NASA announced during a live conference today that it is contracting Boeing and SpaceX to send U.S. astronauts to the International Space Station with commercial spacecraft beginning in 2017. This will remove the U.S.’s reliance on the Russian space launches that are currently the only access to the ISS and allow for work to continue on the station while NASA preps a new generation of shuttles.
During the announcement, NASA Administrator Charles Bolden was visibly excited about the change, noting that it was the first step in a program that will allow NASA to deliver a wave of new manned space flights in the 2020s, including manned trips to an asteroid, to beyond the moon’s orbit, to LaGrange points in our own planet’s orbit, and to Mars.
Bolden and other NASA administrators acknowledged during the announcement that both companies would be working with NASA to ensure that their craft could withstand multiple manned launches and re-entries. From the Commercial Crew Program blog: “NASA is committed to ensuring the/these systems are held to the same rigorous safety standards as previous government human spaceflight systems. We have worked carefully and diligently to assure our safety requirements span all mission phases and adequately address hazards, including pad emergencies, in-flight aborts and emergency landings.”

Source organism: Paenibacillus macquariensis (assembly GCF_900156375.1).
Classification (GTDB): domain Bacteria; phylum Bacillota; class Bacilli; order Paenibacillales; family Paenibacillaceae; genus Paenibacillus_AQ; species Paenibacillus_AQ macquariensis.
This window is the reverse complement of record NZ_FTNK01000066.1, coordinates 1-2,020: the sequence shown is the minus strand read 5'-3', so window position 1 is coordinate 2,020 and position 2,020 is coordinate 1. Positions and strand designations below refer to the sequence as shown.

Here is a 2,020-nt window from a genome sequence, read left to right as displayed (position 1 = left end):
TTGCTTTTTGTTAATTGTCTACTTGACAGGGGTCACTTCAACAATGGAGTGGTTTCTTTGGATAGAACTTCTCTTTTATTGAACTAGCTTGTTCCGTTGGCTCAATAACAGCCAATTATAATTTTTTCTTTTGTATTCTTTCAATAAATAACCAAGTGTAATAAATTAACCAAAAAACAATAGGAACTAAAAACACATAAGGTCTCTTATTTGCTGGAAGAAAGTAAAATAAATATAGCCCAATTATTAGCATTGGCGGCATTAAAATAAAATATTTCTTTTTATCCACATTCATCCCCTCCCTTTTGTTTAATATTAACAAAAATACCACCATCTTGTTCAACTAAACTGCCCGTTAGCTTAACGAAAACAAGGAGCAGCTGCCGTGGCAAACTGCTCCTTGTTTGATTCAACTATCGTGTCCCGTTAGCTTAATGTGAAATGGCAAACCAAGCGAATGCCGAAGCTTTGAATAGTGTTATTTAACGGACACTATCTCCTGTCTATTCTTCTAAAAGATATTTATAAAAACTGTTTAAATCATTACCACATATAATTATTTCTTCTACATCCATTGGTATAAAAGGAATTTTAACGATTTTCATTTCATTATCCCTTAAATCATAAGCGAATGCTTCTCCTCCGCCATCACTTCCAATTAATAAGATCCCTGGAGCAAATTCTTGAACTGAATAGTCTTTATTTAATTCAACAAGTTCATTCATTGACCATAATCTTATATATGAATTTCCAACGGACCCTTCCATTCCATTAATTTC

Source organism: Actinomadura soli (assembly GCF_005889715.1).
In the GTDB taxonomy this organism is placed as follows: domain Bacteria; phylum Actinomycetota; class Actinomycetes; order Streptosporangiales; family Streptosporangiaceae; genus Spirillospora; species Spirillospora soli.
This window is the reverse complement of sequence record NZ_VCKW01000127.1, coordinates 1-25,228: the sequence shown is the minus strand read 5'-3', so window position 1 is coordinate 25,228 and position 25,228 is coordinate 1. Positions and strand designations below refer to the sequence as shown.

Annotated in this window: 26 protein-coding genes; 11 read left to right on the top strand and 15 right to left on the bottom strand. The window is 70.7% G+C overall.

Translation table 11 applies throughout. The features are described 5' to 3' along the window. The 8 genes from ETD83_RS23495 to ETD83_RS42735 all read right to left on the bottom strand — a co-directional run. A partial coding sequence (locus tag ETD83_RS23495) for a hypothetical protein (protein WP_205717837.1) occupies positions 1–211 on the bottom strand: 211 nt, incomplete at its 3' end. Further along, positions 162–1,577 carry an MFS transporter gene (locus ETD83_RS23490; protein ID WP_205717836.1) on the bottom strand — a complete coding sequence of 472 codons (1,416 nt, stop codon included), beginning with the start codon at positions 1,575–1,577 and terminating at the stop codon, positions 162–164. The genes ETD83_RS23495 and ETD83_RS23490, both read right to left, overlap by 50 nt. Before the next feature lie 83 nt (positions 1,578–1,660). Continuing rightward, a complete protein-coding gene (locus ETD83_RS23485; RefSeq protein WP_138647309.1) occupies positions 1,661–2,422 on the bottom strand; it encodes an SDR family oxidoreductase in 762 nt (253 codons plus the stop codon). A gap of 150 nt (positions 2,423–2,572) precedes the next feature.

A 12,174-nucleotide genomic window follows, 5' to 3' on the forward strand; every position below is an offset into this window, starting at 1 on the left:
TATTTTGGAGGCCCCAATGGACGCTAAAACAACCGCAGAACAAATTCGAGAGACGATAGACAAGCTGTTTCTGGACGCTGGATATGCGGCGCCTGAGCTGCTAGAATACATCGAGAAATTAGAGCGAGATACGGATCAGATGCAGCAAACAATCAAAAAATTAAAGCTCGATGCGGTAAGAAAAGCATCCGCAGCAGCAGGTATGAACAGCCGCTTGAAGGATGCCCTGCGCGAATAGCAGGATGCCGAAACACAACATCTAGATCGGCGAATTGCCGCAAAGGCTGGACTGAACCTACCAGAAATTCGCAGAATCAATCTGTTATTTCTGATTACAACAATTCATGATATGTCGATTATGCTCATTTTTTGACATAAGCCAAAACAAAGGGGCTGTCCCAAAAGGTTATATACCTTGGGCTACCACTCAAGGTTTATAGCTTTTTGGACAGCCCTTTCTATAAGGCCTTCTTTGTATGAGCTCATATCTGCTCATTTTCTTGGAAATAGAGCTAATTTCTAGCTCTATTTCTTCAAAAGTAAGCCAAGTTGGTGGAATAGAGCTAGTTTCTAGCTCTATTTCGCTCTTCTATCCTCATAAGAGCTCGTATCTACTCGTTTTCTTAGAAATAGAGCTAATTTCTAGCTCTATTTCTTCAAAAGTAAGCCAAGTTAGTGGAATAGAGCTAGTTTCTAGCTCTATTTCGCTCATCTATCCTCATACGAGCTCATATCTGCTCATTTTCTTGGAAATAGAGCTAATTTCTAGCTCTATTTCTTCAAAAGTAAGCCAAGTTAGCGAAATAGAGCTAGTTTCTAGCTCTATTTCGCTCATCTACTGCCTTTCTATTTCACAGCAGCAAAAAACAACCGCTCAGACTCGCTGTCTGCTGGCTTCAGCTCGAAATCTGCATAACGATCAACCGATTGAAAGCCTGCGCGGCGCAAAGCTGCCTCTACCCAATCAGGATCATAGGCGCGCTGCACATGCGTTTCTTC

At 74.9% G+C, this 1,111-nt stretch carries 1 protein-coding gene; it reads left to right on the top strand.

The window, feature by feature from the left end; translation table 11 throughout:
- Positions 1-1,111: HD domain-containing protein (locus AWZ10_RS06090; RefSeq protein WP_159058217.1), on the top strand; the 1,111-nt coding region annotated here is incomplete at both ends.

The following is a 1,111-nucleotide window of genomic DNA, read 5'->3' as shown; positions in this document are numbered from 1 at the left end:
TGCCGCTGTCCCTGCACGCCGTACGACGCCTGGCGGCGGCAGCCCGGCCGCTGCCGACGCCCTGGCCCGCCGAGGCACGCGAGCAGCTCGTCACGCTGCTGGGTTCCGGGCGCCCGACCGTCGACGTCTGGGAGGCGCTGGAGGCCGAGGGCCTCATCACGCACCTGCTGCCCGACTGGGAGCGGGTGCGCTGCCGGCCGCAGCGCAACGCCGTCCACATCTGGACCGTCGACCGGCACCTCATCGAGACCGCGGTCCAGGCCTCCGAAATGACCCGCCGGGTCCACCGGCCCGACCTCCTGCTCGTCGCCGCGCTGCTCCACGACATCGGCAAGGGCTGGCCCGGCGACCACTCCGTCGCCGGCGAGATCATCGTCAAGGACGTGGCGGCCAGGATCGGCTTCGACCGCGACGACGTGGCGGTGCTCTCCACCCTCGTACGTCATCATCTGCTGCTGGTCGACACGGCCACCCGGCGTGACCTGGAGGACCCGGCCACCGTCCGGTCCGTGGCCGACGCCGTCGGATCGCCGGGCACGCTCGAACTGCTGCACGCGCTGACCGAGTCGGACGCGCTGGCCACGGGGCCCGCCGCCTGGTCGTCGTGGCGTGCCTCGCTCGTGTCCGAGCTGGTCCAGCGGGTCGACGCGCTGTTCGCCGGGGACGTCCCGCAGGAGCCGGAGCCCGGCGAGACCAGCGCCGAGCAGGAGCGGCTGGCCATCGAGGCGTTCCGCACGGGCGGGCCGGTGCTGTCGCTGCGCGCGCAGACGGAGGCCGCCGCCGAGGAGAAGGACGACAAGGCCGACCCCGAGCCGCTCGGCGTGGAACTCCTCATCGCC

Both Boeing and SpaceX receiving commercial crew work from NASA came as a bit of a surprise to those expecting the administration to announce the acceptance of a commercial NASA flight proposal from only one of them. According to the Wall Street Journal, “SpaceX, as the company is known, is a rival to Boeing.” SpaceX is headed by PayPal founder Elon Musk and has been in development of commercial space flight in parallel with Blue Origin, headed by Amazon chief executive Jeff Bezos. Blue Origin’s development is overseen by Boeing and the NASA announcement effectively puts the two competitors under the same umbrella.
In the meantime, Stubby the Rocket will continue to zip around the cosmos, unfettered by the concerns of gravity.